As one gets older, your sleep patterns naturally begin to change, but not always for the good. The problems like daytime fatigue, light sleep and frequent waking start piling up, and almost immediately, one turns to medication for the answer. But these normal changes don’t need drugs that can be habit-causing or have side effects, and these problems can easily be resolved by making some healthy changes in your lifestyle. By setting a regular bedtime you get your body and mind into a routine, exercise during the day tires you out so you fall asleep easier and avoiding caffeine, smoking and alcohol definitely helps one obtain a better night’s rest. Those with unhealthy insomnia can get medications, relaxation techniques, light therapy, sleep restrictions, learn about sleep hygiene or get behavioural treatment.
Elderly people cannot always blame sleeplessness on just body changes though. Sometimes they suffer from a back injury/pain or a medical sleeping disorder like obstructive sleep apnea, restless leg syndrome, periodic limb movement disorder or a circadian rhythm disorder.
Sleep apnea is when the muscles around your airway relax while sleeping, causing your airway to collapse and you experience major pauses in breathing. This disrupts your normal sleep progression.
Restless leg syndrome is the experience of great discomfort in the legs that leaves one with a strong urge to walk around. It can be relieved by soaking your legs and feet in warm water before going to bed.
Periodic limb movement disorder causes muscle contractions in the arms and legs, causing movement during sleep and waking the person who suffers from this disorder.
Circadian rhythm sleep disorders affect the body’s sleeping and waking cycle.
As an elderly person, you need to choose the bed that is perfect for you!! When looking at different beds, you should consider your health and your body’s requirements. As you age, the discs in your vertebrae deteriorate and lose their moisture and elasticity, becoming less flexible and making your torso as a whole more rigid. Do you suffer from any sleep disorders? Do you have any circulatory problems? Do you suffer from back or neck pain? These are some questions you need to ask yourself…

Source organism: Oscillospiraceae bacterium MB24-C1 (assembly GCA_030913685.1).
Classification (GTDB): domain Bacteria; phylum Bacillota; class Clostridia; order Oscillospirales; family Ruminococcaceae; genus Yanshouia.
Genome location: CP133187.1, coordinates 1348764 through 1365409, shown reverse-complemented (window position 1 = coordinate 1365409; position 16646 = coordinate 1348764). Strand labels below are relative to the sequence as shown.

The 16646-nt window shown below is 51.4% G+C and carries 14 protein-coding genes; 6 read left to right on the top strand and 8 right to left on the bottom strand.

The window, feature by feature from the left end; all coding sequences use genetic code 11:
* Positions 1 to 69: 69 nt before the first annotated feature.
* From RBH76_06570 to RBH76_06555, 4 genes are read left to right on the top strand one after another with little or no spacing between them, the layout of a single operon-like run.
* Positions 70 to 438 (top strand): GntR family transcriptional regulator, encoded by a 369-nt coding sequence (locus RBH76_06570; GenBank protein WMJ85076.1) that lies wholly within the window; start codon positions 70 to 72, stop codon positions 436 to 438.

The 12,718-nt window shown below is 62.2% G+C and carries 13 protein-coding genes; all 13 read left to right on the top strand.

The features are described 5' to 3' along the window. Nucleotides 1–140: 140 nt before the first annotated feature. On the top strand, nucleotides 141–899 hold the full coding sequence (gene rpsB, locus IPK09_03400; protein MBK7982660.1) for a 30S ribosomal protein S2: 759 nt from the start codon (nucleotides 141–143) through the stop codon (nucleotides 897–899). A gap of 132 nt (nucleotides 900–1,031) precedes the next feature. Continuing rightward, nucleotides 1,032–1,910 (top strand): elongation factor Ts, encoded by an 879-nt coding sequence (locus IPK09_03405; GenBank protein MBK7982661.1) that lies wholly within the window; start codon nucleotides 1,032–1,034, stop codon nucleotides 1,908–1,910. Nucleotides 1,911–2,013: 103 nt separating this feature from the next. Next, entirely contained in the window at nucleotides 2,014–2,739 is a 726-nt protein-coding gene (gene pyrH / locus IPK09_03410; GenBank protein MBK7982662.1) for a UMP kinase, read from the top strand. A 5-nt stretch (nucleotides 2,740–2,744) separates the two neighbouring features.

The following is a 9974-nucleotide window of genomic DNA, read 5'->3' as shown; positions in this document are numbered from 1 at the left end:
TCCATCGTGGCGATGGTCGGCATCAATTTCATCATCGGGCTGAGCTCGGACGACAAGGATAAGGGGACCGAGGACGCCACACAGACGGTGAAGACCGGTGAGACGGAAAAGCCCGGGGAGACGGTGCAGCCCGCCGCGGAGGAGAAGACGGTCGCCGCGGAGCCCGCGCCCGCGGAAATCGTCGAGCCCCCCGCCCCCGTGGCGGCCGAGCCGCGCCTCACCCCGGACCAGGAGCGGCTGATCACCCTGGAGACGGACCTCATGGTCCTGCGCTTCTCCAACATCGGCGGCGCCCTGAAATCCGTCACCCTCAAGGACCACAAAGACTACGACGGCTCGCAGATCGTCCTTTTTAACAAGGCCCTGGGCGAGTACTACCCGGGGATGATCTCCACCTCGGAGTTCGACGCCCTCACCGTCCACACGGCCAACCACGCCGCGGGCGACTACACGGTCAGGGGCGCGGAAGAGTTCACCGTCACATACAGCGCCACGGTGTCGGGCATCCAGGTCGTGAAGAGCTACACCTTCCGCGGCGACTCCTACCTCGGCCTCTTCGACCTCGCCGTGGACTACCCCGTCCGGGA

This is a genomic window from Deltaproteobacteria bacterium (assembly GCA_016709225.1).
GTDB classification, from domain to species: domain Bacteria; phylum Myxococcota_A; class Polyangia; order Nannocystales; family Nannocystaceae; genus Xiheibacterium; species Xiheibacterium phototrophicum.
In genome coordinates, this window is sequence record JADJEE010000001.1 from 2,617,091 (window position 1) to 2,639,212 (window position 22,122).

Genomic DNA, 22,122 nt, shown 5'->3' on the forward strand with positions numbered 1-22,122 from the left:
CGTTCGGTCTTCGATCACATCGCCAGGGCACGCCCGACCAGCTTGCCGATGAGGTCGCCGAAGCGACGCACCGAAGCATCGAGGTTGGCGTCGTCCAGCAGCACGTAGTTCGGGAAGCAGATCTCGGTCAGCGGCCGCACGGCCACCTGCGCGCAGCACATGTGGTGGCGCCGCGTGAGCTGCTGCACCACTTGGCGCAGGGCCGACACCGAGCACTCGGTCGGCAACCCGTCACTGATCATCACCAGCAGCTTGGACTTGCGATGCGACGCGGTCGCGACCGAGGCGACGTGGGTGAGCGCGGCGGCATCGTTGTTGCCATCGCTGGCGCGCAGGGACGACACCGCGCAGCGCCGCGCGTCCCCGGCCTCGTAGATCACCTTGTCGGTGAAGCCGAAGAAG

Mattresses: Memory foam mattresses are soft and react to your body heat to reshape and conform to your body’s shape. This relieves pressure points on joints and is soothing to muscles. The mattress should also be breathable, with an open cell structure that allows air to flow freely. Although these foam mattresses are of outstanding quality and offer excellent comfort and support, they may be too soft for elderly people. As one ages, it becomes harder and harder to get in and out of bed. A firmer latex foam or spring mattress would be better because one doesn’t sink into the mattress as much and it doesn’t sag when you sit on the edge. Thus a “bouncier” mattress makes it easier to get out of bed.
Beds: The height of the combined bed base and mattress is a very important aspect to consider. The mattress should come to about knee height, as rising from a low bed is extremely hard work on your quadriceps muscles and for those who are frail. Buying a bed with bed rails is also a good option.
Another great option to look at is an adjustable bed. These beds can be adjusted by the push of a button and set to your personal preference – head and shoulders raised, feet raised or both!! Edema is the painless build-up of fluid in the ankle, feet and sometimes in the calves and thighs. It is relieved by raising one’s legs above the level of your heart, which is exactly what you can do with an adjustable bed!! Raising your head and shoulders relieves back pain and it is a great position for reading.